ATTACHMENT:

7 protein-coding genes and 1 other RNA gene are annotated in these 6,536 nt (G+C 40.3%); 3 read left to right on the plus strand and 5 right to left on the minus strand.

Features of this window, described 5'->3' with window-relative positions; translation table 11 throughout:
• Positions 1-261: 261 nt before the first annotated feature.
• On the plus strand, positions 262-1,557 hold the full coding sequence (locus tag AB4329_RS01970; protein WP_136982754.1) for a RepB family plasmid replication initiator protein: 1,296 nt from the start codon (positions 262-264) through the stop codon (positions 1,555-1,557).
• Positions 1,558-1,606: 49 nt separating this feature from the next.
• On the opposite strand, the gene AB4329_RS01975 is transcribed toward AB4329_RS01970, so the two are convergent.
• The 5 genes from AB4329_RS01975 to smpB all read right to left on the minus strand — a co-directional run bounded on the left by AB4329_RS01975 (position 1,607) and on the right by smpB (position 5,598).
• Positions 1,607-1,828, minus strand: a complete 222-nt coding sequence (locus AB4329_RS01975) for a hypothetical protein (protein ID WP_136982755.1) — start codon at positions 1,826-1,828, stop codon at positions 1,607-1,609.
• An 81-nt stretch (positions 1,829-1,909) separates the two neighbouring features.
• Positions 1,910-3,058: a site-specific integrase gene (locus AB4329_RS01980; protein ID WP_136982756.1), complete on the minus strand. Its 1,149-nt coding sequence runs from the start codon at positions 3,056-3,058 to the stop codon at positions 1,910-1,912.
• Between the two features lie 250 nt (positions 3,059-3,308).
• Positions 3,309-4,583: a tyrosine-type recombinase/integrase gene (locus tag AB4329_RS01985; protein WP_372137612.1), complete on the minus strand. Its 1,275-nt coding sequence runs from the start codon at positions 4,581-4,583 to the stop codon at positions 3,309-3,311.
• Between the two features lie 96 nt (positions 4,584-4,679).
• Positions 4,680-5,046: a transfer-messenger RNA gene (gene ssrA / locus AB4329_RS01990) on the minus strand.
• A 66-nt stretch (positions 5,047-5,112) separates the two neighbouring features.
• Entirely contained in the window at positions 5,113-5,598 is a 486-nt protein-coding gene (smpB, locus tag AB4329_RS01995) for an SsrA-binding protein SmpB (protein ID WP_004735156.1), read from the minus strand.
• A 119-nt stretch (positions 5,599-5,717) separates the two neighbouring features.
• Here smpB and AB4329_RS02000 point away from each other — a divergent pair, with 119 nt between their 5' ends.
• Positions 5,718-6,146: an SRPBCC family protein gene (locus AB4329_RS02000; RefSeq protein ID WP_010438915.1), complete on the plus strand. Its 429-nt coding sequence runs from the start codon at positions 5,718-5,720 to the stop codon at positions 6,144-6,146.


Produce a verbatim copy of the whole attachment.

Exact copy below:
7 protein-coding genes and 1 other RNA gene are annotated in these 6,536 nt (G+C 40.3%); 3 read left to right on the plus strand and 5 right to left on the minus strand.

Features of this window, described 5'->3' with window-relative positions; translation table 11 throughout:
• Positions 1-261: 261 nt before the first annotated feature.
• On the plus strand, positions 262-1,557 hold the full coding sequence (locus tag AB4329_RS01970; protein WP_136982754.1) for a RepB family plasmid replication initiator protein: 1,296 nt from the start codon (positions 262-264) through the stop codon (positions 1,555-1,557).
• Positions 1,558-1,606: 49 nt separating this feature from the next.
• On the opposite strand, the gene AB4329_RS01975 is transcribed toward AB4329_RS01970, so the two are convergent.
• The 5 genes from AB4329_RS01975 to smpB all read right to left on the minus strand — a co-directional run bounded on the left by AB4329_RS01975 (position 1,607) and on the right by smpB (position 5,598).
• Positions 1,607-1,828, minus strand: a complete 222-nt coding sequence (locus AB4329_RS01975) for a hypothetical protein (protein ID WP_136982755.1) — start codon at positions 1,826-1,828, stop codon at positions 1,607-1,609.
• An 81-nt stretch (positions 1,829-1,909) separates the two neighbouring features.
• Positions 1,910-3,058: a site-specific integrase gene (locus AB4329_RS01980; protein ID WP_136982756.1), complete on the minus strand. Its 1,149-nt coding sequence runs from the start codon at positions 3,056-3,058 to the stop codon at positions 1,910-1,912.
• Between the two features lie 250 nt (positions 3,059-3,308).
• Positions 3,309-4,583: a tyrosine-type recombinase/integrase gene (locus tag AB4329_RS01985; protein WP_372137612.1), complete on the minus strand. Its 1,275-nt coding sequence runs from the start codon at positions 4,581-4,583 to the stop codon at positions 3,309-3,311.
• Between the two features lie 96 nt (positions 4,584-4,679).
• Positions 4,680-5,046: a transfer-messenger RNA gene (gene ssrA / locus AB4329_RS01990) on the minus strand.
• A 66-nt stretch (positions 5,047-5,112) separates the two neighbouring features.
• Entirely contained in the window at positions 5,113-5,598 is a 486-nt protein-coding gene (smpB, locus tag AB4329_RS01995) for an SsrA-binding protein SmpB (protein ID WP_004735156.1), read from the minus strand.
• A 119-nt stretch (positions 5,599-5,717) separates the two neighbouring features.
• Here smpB and AB4329_RS02000 point away from each other — a divergent pair, with 119 nt between their 5' ends.
• Positions 5,718-6,146: an SRPBCC family protein gene (locus AB4329_RS02000; RefSeq protein ID WP_010438915.1), complete on the plus strand. Its 429-nt coding sequence runs from the start codon at positions 5,718-5,720 to the stop codon at positions 6,144-6,146.